Living in the Micro

By Steve Gillmor  |  Posted 2004-01-30 Print this article Print

-Content World"> In a micro-content world, business documents are broken down into their constituent elements: notification, transaction, context, priority and lifetime. IM traffic, Weblog posts, breaking news, appointments, alerts and good old e-mail comprise a dominant percentage of micro-content traffic. Managing the real-time flow of information becomes Job One, followed closely by archiving and publishing snapshots of the data as "documents." The traditional productivity applications become rendering engines for various end-stage documents. Word produces spell-checked, formatted pages; Excel produces reports, charts and graphs; PowerPoint produces presentations. In its current incarnation, Outlook renders messages. FrontPage—well, FrontPage is being sunsetted by Weblog-authoring tools.
To be sure, Microsoft can take comfort in its strategy of waiting for the competition to do the R&D and then swooping in when the market is primed. Micro-content authoring tools are in their infancy, held back by the lack of resources in mom-and-pop RSS aggregator shops. But the patent filings are giving companies such as Apple and Sun time to seed their platforms with common services that can be bootstrapped by small ISVs.
With e-mail attacks becoming the norm, Microsoft shops must devote more and more cycles to combating the enterprise effects of network slowdowns; unreliable communications; and loss of strategic data to uncaptured channels such as IM, voice and Hotmail back channels. Thats why social software spaces and link cosmos engines such as Technorati are becoming mission-critical repositories for maintaining secure communications. As RSS information routers reach the critical mass of persistent, searchable storage, feed-tunable preferences, embedded browser rendering, and attention data mining, the motivation to store data in licensed document silos will flatline. Remember: Microsoft is competing in the micro-content space with the one non-renewable resource: time. Nowhere in the real-time space does it have dominant market share—not in IM, not in RSS, not in search. If it places its chips on Word, its competing not just against micro-content, but against its own installed base. There are some signs that Gates gets it: hiring Wiki inventor Ward Cunningham, incorporating some OneNote technology into the next Mac Office release and even floating a rumor that he will start an internal blog. But Longhorn still reminds me of the Las Vegas skyline, where objects appear a lot closer than they really are. Discuss This in the eWEEK Forum Messaging & Collaboration Center Editor Steve Gillmor can be reached at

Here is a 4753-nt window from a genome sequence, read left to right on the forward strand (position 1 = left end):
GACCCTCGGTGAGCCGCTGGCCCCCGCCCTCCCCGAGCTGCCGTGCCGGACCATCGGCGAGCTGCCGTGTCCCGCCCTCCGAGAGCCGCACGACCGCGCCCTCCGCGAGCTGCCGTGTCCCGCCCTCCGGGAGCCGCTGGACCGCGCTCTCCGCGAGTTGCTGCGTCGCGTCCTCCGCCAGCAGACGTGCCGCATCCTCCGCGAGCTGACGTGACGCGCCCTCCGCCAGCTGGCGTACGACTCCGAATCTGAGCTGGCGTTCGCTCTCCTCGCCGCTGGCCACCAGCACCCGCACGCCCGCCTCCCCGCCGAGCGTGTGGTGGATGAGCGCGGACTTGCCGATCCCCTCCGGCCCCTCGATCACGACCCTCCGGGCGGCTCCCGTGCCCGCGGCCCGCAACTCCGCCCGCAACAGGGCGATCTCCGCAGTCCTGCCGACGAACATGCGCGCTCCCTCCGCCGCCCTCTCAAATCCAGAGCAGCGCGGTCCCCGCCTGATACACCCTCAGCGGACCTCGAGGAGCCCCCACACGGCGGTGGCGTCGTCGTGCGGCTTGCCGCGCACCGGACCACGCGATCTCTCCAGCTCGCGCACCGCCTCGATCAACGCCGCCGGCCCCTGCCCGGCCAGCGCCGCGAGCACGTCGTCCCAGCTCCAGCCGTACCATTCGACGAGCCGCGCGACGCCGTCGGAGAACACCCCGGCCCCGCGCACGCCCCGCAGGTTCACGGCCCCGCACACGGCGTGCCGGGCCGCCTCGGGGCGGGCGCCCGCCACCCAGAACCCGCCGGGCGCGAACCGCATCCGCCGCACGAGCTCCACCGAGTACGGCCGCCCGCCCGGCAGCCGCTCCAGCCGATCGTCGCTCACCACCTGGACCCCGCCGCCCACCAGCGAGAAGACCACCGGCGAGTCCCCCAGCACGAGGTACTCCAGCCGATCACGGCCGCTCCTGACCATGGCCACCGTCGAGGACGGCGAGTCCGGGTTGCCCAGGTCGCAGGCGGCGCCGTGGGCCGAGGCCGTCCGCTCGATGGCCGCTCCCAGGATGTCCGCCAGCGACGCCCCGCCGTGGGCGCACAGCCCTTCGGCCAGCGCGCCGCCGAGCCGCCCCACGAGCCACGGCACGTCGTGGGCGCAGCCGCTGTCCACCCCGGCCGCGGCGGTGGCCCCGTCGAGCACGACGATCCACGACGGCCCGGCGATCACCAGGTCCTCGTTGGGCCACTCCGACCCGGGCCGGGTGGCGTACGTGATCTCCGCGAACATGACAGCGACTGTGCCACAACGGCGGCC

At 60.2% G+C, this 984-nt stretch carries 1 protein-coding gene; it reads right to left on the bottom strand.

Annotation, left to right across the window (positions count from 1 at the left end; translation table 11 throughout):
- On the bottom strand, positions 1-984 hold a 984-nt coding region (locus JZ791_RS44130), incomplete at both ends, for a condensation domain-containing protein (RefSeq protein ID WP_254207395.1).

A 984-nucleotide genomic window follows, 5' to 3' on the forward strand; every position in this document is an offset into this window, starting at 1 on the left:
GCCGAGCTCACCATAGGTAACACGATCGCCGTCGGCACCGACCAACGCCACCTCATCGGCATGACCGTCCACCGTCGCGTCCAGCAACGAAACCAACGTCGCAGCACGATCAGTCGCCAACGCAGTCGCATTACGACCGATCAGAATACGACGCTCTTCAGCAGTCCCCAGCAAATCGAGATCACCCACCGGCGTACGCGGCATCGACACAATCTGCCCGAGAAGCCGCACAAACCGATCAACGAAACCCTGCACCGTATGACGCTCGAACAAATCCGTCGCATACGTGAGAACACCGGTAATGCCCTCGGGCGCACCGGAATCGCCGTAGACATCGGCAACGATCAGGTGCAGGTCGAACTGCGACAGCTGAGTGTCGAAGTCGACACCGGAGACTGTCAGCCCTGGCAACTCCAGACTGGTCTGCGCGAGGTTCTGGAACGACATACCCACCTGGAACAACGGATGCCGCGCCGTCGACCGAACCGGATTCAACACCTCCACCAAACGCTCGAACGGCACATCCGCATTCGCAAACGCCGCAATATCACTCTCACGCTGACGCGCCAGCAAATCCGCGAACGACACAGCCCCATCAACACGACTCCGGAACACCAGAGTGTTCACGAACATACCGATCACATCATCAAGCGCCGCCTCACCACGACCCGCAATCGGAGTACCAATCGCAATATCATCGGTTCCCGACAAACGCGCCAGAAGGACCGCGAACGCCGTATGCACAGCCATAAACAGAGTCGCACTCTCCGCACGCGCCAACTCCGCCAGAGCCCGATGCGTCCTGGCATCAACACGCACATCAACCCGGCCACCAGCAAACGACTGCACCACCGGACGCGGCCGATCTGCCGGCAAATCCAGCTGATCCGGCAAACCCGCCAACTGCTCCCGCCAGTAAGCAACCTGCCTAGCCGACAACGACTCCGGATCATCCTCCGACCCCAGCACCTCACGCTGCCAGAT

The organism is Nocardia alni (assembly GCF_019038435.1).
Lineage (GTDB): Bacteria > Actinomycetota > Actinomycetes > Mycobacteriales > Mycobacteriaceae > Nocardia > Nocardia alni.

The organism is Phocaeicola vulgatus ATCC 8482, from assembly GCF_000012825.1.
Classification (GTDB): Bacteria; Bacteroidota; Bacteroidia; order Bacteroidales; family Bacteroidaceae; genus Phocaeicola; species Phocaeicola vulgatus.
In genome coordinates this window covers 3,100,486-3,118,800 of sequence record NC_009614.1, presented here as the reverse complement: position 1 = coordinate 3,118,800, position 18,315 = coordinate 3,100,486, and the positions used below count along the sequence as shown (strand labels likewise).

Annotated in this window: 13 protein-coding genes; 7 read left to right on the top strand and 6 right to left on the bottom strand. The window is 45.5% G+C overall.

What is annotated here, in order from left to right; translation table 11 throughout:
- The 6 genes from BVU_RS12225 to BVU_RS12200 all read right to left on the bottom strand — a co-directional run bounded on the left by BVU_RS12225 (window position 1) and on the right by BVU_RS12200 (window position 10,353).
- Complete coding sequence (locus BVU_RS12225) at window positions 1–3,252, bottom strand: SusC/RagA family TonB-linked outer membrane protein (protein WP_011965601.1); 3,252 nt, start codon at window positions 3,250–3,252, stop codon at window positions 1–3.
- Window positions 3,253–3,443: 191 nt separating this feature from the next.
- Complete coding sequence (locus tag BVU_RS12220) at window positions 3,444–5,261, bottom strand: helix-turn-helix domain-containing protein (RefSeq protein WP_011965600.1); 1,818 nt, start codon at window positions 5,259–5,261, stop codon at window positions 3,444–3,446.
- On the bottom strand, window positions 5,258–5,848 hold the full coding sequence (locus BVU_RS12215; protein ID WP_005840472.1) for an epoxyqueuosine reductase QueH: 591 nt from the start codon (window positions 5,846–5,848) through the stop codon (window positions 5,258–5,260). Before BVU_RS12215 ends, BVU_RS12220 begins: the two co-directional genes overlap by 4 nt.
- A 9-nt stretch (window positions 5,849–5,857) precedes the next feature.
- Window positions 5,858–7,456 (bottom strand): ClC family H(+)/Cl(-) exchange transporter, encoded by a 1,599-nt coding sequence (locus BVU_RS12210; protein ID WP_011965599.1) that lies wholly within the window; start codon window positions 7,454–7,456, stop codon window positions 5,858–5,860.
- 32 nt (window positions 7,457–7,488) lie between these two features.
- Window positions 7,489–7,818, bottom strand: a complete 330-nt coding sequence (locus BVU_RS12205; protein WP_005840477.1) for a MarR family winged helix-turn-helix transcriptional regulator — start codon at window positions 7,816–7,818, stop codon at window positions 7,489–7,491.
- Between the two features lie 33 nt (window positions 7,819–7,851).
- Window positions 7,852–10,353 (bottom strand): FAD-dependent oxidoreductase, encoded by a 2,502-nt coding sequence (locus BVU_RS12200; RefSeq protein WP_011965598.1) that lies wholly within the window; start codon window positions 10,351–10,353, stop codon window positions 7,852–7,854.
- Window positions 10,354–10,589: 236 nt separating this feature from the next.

Steve Gillmor is editor of's Messaging & Collaboration Center. As a principal reviewer at Byte magazine, Gillmor covered areas including Visual Basic, NT open systems, Lotus Notes and other collaborative software systems. After stints as a contributing editor at InformationWeek Labs, editor in chief at Enterprise Development Magazine, editor in chief and editorial director at XML and Java Pro Magazines, he joined InfoWorld as test center director and columnist.

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